What is a Sauna?
If you aren’t already aware of what a sauna is, then here’s a dictionary definition for you. A sauna is a bath / bathhouse that employs dry heat to bring on perspiration to a person there and in which steam is created by pouring water on heated stones. The process is known to cleanse as well as relax the body. It has a history going back a 1000 years when the smoke sauna was popular. People then used a small building having a stone fire place as sauna.
Reasons Why People Use Saunas
The heat produced in a sauna assists in inducing deep relaxation to the persons seated in that bathhouse. It’s an atmosphere with no disturbance or demands. And this is particularly what makes sauna a great place for peace and privacy.
Good for Health
sing a sauna once every week or so is known to enhance blood circulation in the body. At the same time, sauna is also quite effective in cleansing the skin, nourishing glands, and providing advantages similar to exercise.
Saunas and other types of hot baths have long known to have served as get-together or association places for a lot of families and other groups across the globe.
Healing / Therapeutic Benefits
A person will have to spend a minimum of half an hour to several hours per day for undergoing a therapy treatment in a sauna. It assists in decongesting internal organs, enhancing circulation and removing toxins.
Types of Saunas
The following are the main type of saunas
- Steam sauna
- Hot air sauna
- FIR (Far Infra-Red) sauna
- Light sauna
In a sauna bathhouse, everything right from the walls, ceiling, floor to the benches are made out of wood and that too preferably cedar, redwood or hemlock. The only non-wood materials used in it are the heater and rocks. Also saunas come in many varied shapes, sizes and styles. These could be independent rooms set up either inside a building or in the open. Though not easily, but one can definitely transform an existing place into a sauna.
How to Build Your Own Sauna at Home?
Since getting a regular professional sauna treatment is costly, a lot of people prefer to get one installed at home. If you plan to do this by yourself, then better keep in mind that it’s a major project and not a child’s play. The difficulty or ease in building a home sauna will depend on your carpentry skills. You'll have to assemble each and every piece, including the mounting of the sauna heater by yourself.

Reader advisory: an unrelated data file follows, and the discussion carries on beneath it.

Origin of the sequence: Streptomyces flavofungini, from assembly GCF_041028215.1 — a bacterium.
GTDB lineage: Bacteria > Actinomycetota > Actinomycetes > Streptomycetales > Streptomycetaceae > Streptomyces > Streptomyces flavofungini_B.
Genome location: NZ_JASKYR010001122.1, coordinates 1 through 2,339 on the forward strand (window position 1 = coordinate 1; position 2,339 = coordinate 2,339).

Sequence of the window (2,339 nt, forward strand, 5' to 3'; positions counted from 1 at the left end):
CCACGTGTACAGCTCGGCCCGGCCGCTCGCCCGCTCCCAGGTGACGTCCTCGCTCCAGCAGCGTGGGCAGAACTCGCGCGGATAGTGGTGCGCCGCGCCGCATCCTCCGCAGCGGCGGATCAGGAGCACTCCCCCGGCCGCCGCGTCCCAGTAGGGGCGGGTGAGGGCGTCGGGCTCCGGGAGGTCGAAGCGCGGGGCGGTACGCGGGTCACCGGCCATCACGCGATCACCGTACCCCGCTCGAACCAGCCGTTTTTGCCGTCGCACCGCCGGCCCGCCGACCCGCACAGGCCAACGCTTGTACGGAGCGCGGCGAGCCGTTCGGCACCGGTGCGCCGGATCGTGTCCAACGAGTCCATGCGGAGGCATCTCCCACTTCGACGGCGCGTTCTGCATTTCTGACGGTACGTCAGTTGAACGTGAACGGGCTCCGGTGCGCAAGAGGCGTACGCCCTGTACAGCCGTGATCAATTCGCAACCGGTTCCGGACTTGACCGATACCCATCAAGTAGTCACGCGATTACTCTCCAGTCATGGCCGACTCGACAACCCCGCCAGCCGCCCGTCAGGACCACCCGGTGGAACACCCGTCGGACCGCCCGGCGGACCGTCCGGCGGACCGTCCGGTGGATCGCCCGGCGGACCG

Here’s a basic outline of what needs to be done for building a home sauna. You will have to –
- Either purchase or design the plan on your own
- Find and purchase the wood
- Cautiously measure and cut the wood
- Put together all the pieces, including the door, heater and bench
Location for Sauna
Choosing an apposite location for constructing a sauna at home is a very important decision. This is because this is what will determine the design of the sauna bathhouse you want to construct. Considering the following points may seem helpful when deciding a sauna area.
- Will it be in the city or country?
- Will it be freestanding / isolated?
- Are you renovating an existing room into a sauna?
- Do you want it within or outside your house?
Heater for Sauna
After deciding the location, the next important question is to decide what kind of sauna heater you’re going to use. Incase you want to use an electric sauna heater which is the popular choice these days, then remember that you will require access to electricity. You will have to use a wood sauna heater if you stay in the countryside. You can also buy a gas heater for your sauna bath, but they are more costly.
You can choose professional installation for the heater in the sauna room, which will need to be adequately ventilated. Remember that gas heaters require more clearance than an electric heater. Also before you make any final decision, it's best to equip yourself with local building codes first. For instance, there may be a regulation for your community / locale that checks the use of wood burning stoves.
Home Sauna Construction Procedure
If you wish to revamp an old room in your house into a sauna bathhouse, then you will need to adhere to protective measures against any moisture that will be produced from the sauna. For this, the sauna room will have to be sufficiently insulated and should comprise a vapor barrier in order to prevent any moisture damage. As such, be careful when you are purchasing the wood for sauna room.
You will have to create tongue-and-groove joints in the sides of the wood for strong and firm sealing purpose in the sauna bathhouse and you will require special tool for that. Then there’s the sauna door, which are manufactured in varied shapes, sizes and styles. Another important item is a bench in your sauna bath on which you will sit or lie down. As you can see, building your own sauna is no small task, but it is doable!
When switched on, the heater raises temperatures in the sauna bathhouse to around 185 degrees and 195 degrees Fahrenheit, with a humidity of between 10 and 30 per cent. The high temperatures and low humidity inside a sauna bathhouse promote sweating that cleanses and relaxes the body of the people sitting within it.
Cost of Home Saunas
Home sauna costs range anywhere from just over $1,000 for small pre-assembled kits to well over $10,000 for large, built-in saunas.